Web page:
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Oscar: Law and order

As sked tightens, Acad forms committee to look into excesses

Oscar is trying to clean up his act — but lawyers are lurking around him.

On April 30, Academy of Motion Picture Arts & Sciences prexy Frank Pierson told Variety he is forming a committee aimed at “reducing the intensity of the campaigning. We all share the belief that it threatens the integrity of the Oscar. The implication is that the Oscar can be bought by an intense campaign.”

A lot of media attention was given to this past season’s campaigning and spending — involving parties, Q&A sessions and testimonials from past Oscar winners — but it’ll be difficult to effect changes without bumping into antitrust and restraint-of-trade issues.

Bruce J. Prager, partner in Latham & Watkins, the global antitrust and competition practice, compares the Acad’s moves to the national cry for limits on campaign spending. But there’s a key difference: The government doesn’t have to worry about competitive issues.

The Academy includes producers and executives who work at rival studios. “When competitors adopt rules to govern themselves, there’s a concern that the rules not stifle competition,” says Prager. “While they’re trying to protect the integrity of Oscar, they have to be aware there may be antitrust implications that have to be taken into account.”

One vet Oscar strategist also points out that it’ll be hard to limit promotions when a film is in theaters or has just been released on video. It’s typical for a studio to promote a new release with parties, events, Q&A sessions and special screenings, “So how can you ask them to cut back at Oscar time?”

Prager agrees: “How do you define what is campaigning for an Oscar as opposed to promoting a film? That’s a very hard distinction to make.”

Every year, Oscar strategists devise new ways to reach voters. A few years ago, some pundits fretted over the “for your consideration” ads that appear in publications including Variety. But to ask for a cap on advertising is to flirt with restraint-of-trade charges. And thanks to protections such as the First Amendment, it’s dicey for an org to instruct people to refrain from parties or speaking out about their favorites.

However, the Acad’s case is hardly hopeless. Some voters suggested to Variety that the Acad impose disincentives rather than rules — for example, if an Acad member publicly endorses a nominee, the voter would be barred from voting that year (or at least voting in that category).

One studio exec, who’s an Oscar voter, muses, “The Academy now has a hand-slapping process if you disobey its campaign rules. (Violators are docked tickets to the Oscar show.) But frankly, I don’t think it’s as harsh as it should be.”

While AMPAS members know an Oscar cannot be bought, they worry that the public believes an Academy Award does come with a price tag. A public misperception has been fueled in the past few years as entertainment journalists have spent as much time covering campaigns as they have on weighing the merits of the nominees.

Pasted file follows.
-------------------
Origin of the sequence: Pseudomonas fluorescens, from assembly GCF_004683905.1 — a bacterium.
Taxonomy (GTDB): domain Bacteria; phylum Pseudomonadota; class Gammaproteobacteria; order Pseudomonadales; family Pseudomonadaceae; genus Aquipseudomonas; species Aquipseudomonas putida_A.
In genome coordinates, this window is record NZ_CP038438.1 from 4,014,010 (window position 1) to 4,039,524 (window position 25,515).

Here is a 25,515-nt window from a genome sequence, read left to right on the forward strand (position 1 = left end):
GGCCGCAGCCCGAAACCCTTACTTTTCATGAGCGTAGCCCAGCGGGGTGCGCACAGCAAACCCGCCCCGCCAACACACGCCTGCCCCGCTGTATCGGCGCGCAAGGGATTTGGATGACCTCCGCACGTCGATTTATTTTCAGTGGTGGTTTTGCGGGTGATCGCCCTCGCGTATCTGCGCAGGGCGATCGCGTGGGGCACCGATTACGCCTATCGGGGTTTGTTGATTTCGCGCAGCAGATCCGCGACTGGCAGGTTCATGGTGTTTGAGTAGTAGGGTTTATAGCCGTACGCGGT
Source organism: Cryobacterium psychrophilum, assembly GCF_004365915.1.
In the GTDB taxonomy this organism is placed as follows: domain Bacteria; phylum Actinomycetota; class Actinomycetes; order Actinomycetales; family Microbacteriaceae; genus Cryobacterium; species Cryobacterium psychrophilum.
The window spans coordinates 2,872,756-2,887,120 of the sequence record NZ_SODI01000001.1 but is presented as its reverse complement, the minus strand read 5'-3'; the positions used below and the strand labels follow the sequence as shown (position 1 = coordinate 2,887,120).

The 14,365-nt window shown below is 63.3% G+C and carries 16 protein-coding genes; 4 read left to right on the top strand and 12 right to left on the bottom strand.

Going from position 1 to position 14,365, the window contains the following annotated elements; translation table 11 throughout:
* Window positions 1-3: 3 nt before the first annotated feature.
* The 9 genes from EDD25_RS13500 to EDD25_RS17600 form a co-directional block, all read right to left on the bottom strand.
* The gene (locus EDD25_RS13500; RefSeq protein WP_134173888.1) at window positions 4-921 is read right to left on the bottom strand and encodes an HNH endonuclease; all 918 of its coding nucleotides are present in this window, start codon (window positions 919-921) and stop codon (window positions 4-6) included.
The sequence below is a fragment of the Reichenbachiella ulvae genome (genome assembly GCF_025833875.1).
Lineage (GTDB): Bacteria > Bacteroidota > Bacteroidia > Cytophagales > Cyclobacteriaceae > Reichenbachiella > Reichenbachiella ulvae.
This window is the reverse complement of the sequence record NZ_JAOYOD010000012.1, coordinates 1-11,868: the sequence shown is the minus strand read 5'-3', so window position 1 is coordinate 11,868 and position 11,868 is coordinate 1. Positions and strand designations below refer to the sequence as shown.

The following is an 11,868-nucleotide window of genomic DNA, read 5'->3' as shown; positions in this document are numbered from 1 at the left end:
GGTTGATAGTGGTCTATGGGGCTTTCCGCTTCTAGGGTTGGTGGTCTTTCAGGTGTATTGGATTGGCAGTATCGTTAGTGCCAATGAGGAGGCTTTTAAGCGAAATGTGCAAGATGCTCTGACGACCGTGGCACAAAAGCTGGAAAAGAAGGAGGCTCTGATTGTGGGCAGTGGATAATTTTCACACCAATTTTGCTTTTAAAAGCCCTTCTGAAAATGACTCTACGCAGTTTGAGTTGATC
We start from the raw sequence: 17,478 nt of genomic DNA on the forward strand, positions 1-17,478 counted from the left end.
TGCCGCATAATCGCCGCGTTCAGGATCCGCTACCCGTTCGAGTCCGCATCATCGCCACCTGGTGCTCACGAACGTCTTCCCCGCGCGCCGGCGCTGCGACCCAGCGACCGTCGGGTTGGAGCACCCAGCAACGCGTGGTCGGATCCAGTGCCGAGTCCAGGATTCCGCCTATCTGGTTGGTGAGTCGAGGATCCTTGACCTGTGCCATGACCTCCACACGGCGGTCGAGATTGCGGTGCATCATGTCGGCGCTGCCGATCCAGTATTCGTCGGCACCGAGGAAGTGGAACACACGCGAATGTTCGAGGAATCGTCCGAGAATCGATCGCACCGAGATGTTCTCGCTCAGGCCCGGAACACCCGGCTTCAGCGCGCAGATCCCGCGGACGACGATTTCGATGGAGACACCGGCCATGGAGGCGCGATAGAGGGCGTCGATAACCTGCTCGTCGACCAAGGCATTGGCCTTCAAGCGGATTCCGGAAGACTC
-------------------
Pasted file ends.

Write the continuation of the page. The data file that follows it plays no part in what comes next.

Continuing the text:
As for the fight to clean up the campaigns, “I think it’s a good thing,” says New Line prez of domestic marketing Russell Schwartz, who adds that the goal should be to make things equal between indies and majors.

“With a level playing field, the excesses will go away. It’s about putting respect back into Hollywood. And the press will have to be the medium to do that.”

Though he declined to name its members, Pierson told Variety the campaign-reform group is a small committee, comprising members of the board of governors from various disciplines. And they’ll meet with studio and film people to explore solutions.

For example, Pierson said he’ll meet with Harvey Weinstein in N.Y. this week. “I know Harvey, too, is concerned.” On Oscar night, the Miramax co-topper expressed an eagerness to work with the Academy on the rules of campaigning.

Aside from campaigns, Acad execs point to the kudocast’s declining ratings as further evidence that action needs to be taken.

The Acad announced last year that the 76th ceremony will be held Feb. 29, nearly a month earlier than usual (Variety, July 22-28), but it didn’t hand out the rest of its voting timetable until last week.

A key goal is to underline the primacy of the Academy Awards, which some feared had become anticlimactic. One hope was that other kudocasts would fall by the wayside.

In the new sked, the Acad has retained the crucial six-week window between the time noms are announced and the Oscarcast — a period when a nominated film can earn the bulk of its box office.

But the changes will be crucial for Oscar strategists and nominees. Dec. 31 at midnight remains the end of the awards-eligibility period. Usually, there are 11 weeks from that date until the Oscarcast, but that time frame has been reduced to eight weeks. This means potentially the same amount of campaigning, but in a shorter period of time.

Most concede that smaller and indie films could be hurt by the new timing. Many cited “Monster’s Ball,” which bowed after Christmas and slowly built word of mouth. A little film won’t have that luxury this year.

But one campaigner says small films won’t necessarily be hurt: “They’re just going to have to change their timing.”

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